The Sledding Hill

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The Sledding Hill
Author Chris Crutcher
Country United States
Language English
Genre Young adult novel
Publisher Greenwillow Press
Publication date
Media type Print (Paperback)
Pages 230 pp
ISBN 0-06-050243-6
OCLC 56560645
LC Class PZ7.C89 Sl 2005
Preceded by Whale Talk
Followed by Deadline

The Sledding Hill is a 2005 post-modern metafictional novel by young adult writer Chris Crutcher. By having the novel narrated by a super-omniscient dead boy and placing himself into the novel, Crutcher has written a work that encompasses two literary fads.

Plot summary[edit]

The novel is narrated by Billy Bartholomew, the best friend of the protagonist, Eddie Proffit, as Eddie struggles not only with Billy’s recent death, but that of his father as well. An intelligent boy who is seemingly afflicted with ADHD, Eddie cannot stop talking until he is confronted with these two sudden deaths. The only way he can cope with these tragedies, then, is to stop talking entirely.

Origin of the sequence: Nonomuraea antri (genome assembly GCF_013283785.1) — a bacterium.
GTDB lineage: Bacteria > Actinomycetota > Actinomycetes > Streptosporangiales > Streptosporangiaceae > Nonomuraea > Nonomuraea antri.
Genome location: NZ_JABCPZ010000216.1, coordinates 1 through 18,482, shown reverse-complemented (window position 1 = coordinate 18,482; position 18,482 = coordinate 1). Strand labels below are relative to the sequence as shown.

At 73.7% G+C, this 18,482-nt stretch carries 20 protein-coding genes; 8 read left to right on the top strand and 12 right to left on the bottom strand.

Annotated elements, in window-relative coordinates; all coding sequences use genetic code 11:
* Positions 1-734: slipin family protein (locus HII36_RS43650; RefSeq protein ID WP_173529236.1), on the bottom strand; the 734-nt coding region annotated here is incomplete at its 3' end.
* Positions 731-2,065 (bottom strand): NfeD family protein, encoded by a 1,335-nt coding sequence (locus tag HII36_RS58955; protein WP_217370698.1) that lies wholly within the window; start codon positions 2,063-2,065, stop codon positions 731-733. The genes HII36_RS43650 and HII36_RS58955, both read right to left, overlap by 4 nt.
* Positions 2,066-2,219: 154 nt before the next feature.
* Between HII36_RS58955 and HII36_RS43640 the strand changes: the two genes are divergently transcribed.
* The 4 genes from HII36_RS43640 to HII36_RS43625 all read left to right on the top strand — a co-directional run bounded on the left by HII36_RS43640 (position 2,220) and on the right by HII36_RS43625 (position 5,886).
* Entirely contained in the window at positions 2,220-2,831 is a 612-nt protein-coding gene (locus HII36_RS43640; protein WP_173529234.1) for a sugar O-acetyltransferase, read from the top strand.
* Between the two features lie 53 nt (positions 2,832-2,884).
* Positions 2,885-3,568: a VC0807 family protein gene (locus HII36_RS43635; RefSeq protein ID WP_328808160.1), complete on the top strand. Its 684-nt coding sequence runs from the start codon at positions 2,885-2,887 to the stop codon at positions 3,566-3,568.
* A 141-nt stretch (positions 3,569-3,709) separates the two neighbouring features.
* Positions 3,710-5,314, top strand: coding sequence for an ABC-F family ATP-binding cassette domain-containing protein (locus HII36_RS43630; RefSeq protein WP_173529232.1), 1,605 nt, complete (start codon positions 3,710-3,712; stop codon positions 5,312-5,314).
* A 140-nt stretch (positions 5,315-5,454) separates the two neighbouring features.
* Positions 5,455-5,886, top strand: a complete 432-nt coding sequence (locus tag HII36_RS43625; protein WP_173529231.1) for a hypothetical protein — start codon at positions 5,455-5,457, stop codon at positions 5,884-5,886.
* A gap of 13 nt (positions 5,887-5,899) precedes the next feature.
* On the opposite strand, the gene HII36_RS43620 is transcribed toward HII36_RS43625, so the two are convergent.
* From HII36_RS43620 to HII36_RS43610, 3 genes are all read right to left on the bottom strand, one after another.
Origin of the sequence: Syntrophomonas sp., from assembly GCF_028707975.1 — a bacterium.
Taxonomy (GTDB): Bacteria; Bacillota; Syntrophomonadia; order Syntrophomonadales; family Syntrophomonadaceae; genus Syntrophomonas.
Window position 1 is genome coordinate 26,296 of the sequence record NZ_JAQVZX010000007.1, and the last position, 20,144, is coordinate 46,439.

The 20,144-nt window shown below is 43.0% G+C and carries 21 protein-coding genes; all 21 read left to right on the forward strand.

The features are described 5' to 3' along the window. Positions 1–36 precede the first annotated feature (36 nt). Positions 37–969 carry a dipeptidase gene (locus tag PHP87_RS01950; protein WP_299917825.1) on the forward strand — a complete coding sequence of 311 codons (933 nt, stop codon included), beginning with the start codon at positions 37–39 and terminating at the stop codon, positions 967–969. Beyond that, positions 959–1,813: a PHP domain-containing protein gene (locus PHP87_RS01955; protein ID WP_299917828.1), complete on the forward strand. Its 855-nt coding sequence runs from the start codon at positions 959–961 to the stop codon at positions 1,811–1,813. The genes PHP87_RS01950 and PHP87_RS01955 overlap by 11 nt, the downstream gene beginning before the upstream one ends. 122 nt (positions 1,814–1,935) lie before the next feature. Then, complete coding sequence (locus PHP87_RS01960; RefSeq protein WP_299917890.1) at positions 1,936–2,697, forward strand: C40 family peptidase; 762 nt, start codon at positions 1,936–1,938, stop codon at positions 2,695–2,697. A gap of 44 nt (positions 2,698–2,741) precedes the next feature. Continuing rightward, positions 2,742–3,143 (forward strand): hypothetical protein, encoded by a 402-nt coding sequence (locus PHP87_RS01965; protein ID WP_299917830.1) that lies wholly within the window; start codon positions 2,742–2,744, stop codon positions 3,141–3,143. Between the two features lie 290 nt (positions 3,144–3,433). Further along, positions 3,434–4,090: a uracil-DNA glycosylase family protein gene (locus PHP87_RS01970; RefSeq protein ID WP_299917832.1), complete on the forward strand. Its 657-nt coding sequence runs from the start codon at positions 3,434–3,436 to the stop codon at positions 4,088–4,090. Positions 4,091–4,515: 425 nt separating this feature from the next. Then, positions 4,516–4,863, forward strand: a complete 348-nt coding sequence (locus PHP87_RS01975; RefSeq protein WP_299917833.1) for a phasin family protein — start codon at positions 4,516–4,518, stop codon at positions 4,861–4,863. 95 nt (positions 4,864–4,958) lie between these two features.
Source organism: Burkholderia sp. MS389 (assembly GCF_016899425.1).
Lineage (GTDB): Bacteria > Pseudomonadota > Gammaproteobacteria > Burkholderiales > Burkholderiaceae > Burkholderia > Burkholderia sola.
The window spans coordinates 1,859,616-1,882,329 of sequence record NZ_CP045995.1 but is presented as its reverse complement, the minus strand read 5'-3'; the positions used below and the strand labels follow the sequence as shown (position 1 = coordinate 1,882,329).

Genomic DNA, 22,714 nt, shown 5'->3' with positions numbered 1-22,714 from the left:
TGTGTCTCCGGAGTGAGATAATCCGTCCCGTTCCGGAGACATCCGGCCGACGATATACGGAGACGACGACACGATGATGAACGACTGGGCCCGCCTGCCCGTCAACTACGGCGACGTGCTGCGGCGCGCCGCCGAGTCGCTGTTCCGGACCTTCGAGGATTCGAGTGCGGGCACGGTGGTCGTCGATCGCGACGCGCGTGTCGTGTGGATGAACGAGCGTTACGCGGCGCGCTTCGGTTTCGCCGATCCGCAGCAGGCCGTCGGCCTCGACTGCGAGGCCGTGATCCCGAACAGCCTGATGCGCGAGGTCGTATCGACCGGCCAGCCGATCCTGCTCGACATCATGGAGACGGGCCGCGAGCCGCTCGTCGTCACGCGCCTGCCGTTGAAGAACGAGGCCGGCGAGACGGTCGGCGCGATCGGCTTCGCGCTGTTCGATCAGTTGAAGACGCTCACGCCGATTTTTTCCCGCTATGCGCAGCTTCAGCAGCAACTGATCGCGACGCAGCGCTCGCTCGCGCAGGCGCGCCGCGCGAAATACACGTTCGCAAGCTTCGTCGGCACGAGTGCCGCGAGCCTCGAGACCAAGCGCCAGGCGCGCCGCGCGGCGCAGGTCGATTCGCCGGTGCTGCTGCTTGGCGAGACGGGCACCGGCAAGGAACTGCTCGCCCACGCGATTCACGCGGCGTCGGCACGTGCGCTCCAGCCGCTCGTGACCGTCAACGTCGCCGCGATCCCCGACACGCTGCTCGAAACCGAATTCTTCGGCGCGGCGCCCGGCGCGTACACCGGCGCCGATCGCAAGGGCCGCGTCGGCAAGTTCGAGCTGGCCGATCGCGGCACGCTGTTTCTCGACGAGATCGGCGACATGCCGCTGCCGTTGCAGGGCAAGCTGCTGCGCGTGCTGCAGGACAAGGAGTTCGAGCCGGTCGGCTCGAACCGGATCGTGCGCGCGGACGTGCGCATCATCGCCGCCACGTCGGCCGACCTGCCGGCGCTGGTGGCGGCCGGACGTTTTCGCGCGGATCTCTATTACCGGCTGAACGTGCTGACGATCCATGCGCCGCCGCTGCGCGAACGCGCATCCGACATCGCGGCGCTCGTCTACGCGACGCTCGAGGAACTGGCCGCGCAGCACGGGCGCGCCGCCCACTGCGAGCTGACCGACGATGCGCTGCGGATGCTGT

Eddie begins talking again when he testifies in front of the Red Brick Church announcing he will not only not join the church, but will also speak in favor of Warren Peece at the school board meeting. A misinterpretation of his testimony compels the church members to have Eddie placed into a mental health facility supposedly because Eddie thinks he is Jesus Christ. Crutcher places himself in the novel’s climax as a speaker at the board meeting on the removal of the book. He was also an amazing artist shown in this book

Major themes[edit]

A frequent target of censors, Crutcher touches on many of his familiar themes in this work: literary and intellectual freedom along with freedom of speech, religious prejudice, mental disabilities and homosexuality. Oddly, though many of his previous works are challenged on the basis of language being inappropriate for the intended audience, there is no objectionable language in The Sledding Hill (besides a brief mention of huevos, male testicles in Spanish). Crutcher has said that he did this intentionally so that censors would not have bad language as a reason to hide behind their disagreement with the book's content, so the only reason it could be banned would be for its subject matter.

External links[edit]